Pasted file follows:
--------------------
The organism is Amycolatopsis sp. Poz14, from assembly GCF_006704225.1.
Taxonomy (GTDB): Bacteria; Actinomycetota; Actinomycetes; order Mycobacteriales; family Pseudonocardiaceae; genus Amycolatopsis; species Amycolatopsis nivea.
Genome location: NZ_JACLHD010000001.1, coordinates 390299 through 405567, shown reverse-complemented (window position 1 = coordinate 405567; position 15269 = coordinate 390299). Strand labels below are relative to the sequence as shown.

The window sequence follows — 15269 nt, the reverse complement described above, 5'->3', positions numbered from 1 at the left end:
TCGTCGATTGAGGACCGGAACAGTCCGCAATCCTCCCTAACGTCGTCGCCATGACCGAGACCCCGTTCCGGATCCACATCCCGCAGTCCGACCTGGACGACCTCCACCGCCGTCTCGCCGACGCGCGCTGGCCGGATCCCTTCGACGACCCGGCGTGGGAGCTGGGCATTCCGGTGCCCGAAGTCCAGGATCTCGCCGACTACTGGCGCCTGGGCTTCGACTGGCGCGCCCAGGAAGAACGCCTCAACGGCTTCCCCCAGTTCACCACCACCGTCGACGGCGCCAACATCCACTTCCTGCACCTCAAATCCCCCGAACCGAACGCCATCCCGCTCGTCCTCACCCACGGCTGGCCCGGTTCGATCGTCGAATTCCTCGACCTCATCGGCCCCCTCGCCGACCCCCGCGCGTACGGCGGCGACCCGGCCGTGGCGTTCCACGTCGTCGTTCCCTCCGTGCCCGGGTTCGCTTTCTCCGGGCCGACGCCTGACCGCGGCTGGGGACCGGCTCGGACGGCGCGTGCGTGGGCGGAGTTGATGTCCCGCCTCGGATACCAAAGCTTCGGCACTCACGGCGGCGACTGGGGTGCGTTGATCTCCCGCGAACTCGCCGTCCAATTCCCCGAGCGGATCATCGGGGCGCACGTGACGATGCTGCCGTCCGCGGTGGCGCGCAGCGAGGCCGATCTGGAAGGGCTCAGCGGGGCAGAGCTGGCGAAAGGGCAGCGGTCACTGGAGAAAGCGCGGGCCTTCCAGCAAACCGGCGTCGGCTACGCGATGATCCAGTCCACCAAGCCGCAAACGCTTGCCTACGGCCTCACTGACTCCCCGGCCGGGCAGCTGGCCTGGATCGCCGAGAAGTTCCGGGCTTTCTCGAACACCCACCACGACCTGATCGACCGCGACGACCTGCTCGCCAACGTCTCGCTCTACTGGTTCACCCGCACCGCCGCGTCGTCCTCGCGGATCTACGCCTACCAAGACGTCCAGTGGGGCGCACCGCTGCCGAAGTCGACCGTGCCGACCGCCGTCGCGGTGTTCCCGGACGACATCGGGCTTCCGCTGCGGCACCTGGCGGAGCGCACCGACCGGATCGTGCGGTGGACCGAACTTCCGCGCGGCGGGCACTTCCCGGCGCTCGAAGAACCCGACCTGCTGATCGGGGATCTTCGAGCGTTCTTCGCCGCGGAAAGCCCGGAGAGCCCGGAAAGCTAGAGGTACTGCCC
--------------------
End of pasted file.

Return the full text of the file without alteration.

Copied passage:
The organism is Amycolatopsis sp. Poz14, from assembly GCF_006704225.1.
Taxonomy (GTDB): Bacteria; Actinomycetota; Actinomycetes; order Mycobacteriales; family Pseudonocardiaceae; genus Amycolatopsis; species Amycolatopsis nivea.
Genome location: NZ_JACLHD010000001.1, coordinates 390299 through 405567, shown reverse-complemented (window position 1 = coordinate 405567; position 15269 = coordinate 390299). Strand labels below are relative to the sequence as shown.

The window sequence follows — 15269 nt, the reverse complement described above, 5'->3', positions numbered from 1 at the left end:
TCGTCGATTGAGGACCGGAACAGTCCGCAATCCTCCCTAACGTCGTCGCCATGACCGAGACCCCGTTCCGGATCCACATCCCGCAGTCCGACCTGGACGACCTCCACCGCCGTCTCGCCGACGCGCGCTGGCCGGATCCCTTCGACGACCCGGCGTGGGAGCTGGGCATTCCGGTGCCCGAAGTCCAGGATCTCGCCGACTACTGGCGCCTGGGCTTCGACTGGCGCGCCCAGGAAGAACGCCTCAACGGCTTCCCCCAGTTCACCACCACCGTCGACGGCGCCAACATCCACTTCCTGCACCTCAAATCCCCCGAACCGAACGCCATCCCGCTCGTCCTCACCCACGGCTGGCCCGGTTCGATCGTCGAATTCCTCGACCTCATCGGCCCCCTCGCCGACCCCCGCGCGTACGGCGGCGACCCGGCCGTGGCGTTCCACGTCGTCGTTCCCTCCGTGCCCGGGTTCGCTTTCTCCGGGCCGACGCCTGACCGCGGCTGGGGACCGGCTCGGACGGCGCGTGCGTGGGCGGAGTTGATGTCCCGCCTCGGATACCAAAGCTTCGGCACTCACGGCGGCGACTGGGGTGCGTTGATCTCCCGCGAACTCGCCGTCCAATTCCCCGAGCGGATCATCGGGGCGCACGTGACGATGCTGCCGTCCGCGGTGGCGCGCAGCGAGGCCGATCTGGAAGGGCTCAGCGGGGCAGAGCTGGCGAAAGGGCAGCGGTCACTGGAGAAAGCGCGGGCCTTCCAGCAAACCGGCGTCGGCTACGCGATGATCCAGTCCACCAAGCCGCAAACGCTTGCCTACGGCCTCACTGACTCCCCGGCCGGGCAGCTGGCCTGGATCGCCGAGAAGTTCCGGGCTTTCTCGAACACCCACCACGACCTGATCGACCGCGACGACCTGCTCGCCAACGTCTCGCTCTACTGGTTCACCCGCACCGCCGCGTCGTCCTCGCGGATCTACGCCTACCAAGACGTCCAGTGGGGCGCACCGCTGCCGAAGTCGACCGTGCCGACCGCCGTCGCGGTGTTCCCGGACGACATCGGGCTTCCGCTGCGGCACCTGGCGGAGCGCACCGACCGGATCGTGCGGTGGACCGAACTTCCGCGCGGCGGGCACTTCCCGGCGCTCGAAGAACCCGACCTGCTGATCGGGGATCTTCGAGCGTTCTTCGCCGCGGAAAGCCCGGAGAGCCCGGAAAGCTAGAGGTACTGCCC